Tony Lovasco's Voting Record

Vote explanations will be listed below for recorded "roll call" votes made on pertinent matters (amendments, bill passage, etc). Roll call votes on routine procedural actions such as approving the daily House journal are not generally listed. If a particular action is notable for special or unusual reasons, it may be included in this list despite falling into a category not normally documented.

Click here to view a single page with all my votes listed by date.


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02/25/19 -- HB 70 -- Prohibits the possession of cell phones by prisoners

Bill Number: 
HB 70
Bill Purpose: 
Prohibits the possession of cell phones by prisoners
Date of Vote: 
02/25/19
My Vote: 
Yes
Explanation: 

HB 70, introduced by Representative Chris Dinkins (Republican - District 144) creates a criminal penalty for the possession of a cell phone (or its constituent components) by a prisoner within a prison or jail.  While this conduct is currently against internal prison/jail policies, prior to this bill there was no criminal penalty, just an administrative punishment within the system.  While I am not often in favor of creating new crimes, it seems reasonable for both security and order that cell phones not be permitted in prisons or jails.  Moreover, it isn't a crime that could accidentally be committed -- the effort needed to smuggle a cell phone into such an institution is considerable.

While I suspect this wasn't an absolutely necessary piece of legislation, its reasonable enough for me to support.

02/25/19 -- HCS HB 303 -- Establishes inmate canteen fund in treasury

Bill Number: 
HCS HB 303
Bill Purpose: 
Establishes inmate canteen fund in treasury
Date of Vote: 
02/25/19
My Vote: 
Yes
Explanation: 

HCS HB 303, introduced by Representative Jim Hansen (Republican - District 40) establishes a fund within the State Treasury for the administration of inmate canteen funds collected from the sale of various items within correctional centers commissaries.  During perfection, an amendment was added by Representative Tracy McCreery (Democrat - District 88) that requires the Department of Corrections to provide feminine hygiene products to female inmates free of charge.  I supported both the bill and the amendment.  Having the canteen funds within a fund in the State Treasury seems to be an administrative improvement over the old system (where each institution would manage their own funds internally).  Also, an added benefit of this bill is that is allows the canteen funds to be spent on re-integration efforts that make it easier for inmates to transition back to life in society once they're released.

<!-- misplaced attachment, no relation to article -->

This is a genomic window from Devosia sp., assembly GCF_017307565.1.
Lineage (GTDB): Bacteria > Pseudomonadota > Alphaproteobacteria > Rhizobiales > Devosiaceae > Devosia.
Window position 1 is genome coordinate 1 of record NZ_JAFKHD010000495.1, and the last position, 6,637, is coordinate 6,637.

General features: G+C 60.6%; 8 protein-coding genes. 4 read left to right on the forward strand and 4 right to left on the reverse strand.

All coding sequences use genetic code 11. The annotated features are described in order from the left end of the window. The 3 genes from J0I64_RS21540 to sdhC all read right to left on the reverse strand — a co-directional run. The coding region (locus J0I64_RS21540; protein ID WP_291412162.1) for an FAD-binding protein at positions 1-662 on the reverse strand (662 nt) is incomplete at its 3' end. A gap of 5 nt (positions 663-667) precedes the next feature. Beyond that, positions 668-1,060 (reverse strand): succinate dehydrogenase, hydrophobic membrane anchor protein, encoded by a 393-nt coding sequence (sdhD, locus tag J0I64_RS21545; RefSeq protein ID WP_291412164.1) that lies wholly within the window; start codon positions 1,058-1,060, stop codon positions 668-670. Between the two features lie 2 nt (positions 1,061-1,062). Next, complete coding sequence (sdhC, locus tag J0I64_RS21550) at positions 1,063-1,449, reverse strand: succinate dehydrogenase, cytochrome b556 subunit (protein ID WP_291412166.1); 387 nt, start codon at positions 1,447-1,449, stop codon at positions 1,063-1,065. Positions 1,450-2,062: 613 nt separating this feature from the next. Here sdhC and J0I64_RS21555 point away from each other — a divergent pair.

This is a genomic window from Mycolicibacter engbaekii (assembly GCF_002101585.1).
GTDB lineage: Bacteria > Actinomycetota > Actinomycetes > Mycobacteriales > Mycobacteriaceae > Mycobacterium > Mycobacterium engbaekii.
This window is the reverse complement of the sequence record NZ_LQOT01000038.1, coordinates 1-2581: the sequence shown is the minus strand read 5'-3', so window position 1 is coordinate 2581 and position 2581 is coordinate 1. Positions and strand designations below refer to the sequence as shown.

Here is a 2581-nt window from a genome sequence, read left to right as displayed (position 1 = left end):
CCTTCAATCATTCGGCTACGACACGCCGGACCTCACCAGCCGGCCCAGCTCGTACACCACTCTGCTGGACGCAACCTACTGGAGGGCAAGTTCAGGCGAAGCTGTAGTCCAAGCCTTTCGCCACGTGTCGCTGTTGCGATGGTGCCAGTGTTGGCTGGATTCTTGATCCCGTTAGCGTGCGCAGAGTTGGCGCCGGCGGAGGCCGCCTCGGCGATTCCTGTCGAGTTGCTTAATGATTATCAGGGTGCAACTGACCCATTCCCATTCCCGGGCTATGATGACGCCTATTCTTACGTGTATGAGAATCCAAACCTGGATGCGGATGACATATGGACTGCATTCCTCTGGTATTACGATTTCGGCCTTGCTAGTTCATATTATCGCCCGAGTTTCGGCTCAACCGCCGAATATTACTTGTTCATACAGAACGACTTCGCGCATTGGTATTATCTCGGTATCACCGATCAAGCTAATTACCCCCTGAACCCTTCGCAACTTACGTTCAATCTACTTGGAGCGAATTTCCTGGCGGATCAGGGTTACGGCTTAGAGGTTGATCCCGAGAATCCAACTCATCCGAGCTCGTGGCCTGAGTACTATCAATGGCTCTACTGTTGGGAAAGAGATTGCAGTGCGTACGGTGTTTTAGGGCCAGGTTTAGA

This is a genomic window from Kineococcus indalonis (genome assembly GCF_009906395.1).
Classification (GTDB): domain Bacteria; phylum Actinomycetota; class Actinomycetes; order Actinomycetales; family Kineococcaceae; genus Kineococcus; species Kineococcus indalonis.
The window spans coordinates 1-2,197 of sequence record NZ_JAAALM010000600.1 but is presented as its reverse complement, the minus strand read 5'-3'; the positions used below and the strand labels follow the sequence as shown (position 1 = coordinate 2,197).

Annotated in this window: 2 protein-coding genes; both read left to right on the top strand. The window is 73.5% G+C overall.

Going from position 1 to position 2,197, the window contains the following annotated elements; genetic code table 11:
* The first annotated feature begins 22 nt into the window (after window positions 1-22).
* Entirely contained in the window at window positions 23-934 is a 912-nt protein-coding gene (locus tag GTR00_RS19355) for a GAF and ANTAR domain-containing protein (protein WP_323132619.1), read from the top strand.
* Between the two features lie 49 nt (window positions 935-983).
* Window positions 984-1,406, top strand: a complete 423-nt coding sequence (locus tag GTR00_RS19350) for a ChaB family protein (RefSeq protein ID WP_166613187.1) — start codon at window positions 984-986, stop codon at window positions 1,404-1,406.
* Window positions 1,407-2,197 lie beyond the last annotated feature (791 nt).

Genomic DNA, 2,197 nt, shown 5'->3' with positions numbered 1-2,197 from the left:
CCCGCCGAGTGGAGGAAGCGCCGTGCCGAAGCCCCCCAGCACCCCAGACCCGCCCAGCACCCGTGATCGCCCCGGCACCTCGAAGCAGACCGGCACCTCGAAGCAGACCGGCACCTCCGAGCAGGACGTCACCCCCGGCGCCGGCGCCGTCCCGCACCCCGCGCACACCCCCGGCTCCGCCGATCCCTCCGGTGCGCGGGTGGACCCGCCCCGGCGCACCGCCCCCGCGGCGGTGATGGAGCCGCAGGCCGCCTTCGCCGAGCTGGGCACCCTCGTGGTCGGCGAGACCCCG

The amendment seems like basic decency -- if someone is incarcerated, the State has a duty to make sure they are provided with basic medical care.

02/21/19 -- HB 242 -- Hospice procedure changes - identical to HB 447 as amended

Bill Number: 
HB 242
Bill Purpose: 
Hospice procedure changes - identical to HB 447 as amended
Date of Vote: 
02/21/19
My Vote: 
No
Explanation: 

HB 242, introduced by Representative Jim Neely (Republican - District 8) was originally just a simple bill that allows a hospice to release a body directly to a funeral home without involving an autopsy when the person died for reasons related to their stay.  I was fine with the original bill.  However during the amendment process, the exact same language from HB 447 that mandates coroner training was added.  Since the text of HB 242 was originally amended onto HB 447, the result was that HB 242 as amended was literally identical to HB 447.

Accordingly, I voted no for this bill as amended for the exact same reasons as  I did for HB 447.

02/21/19 -- HB 402 -- Allows left turn on red down a one-way street

Bill Number: 
HB 402
Bill Purpose: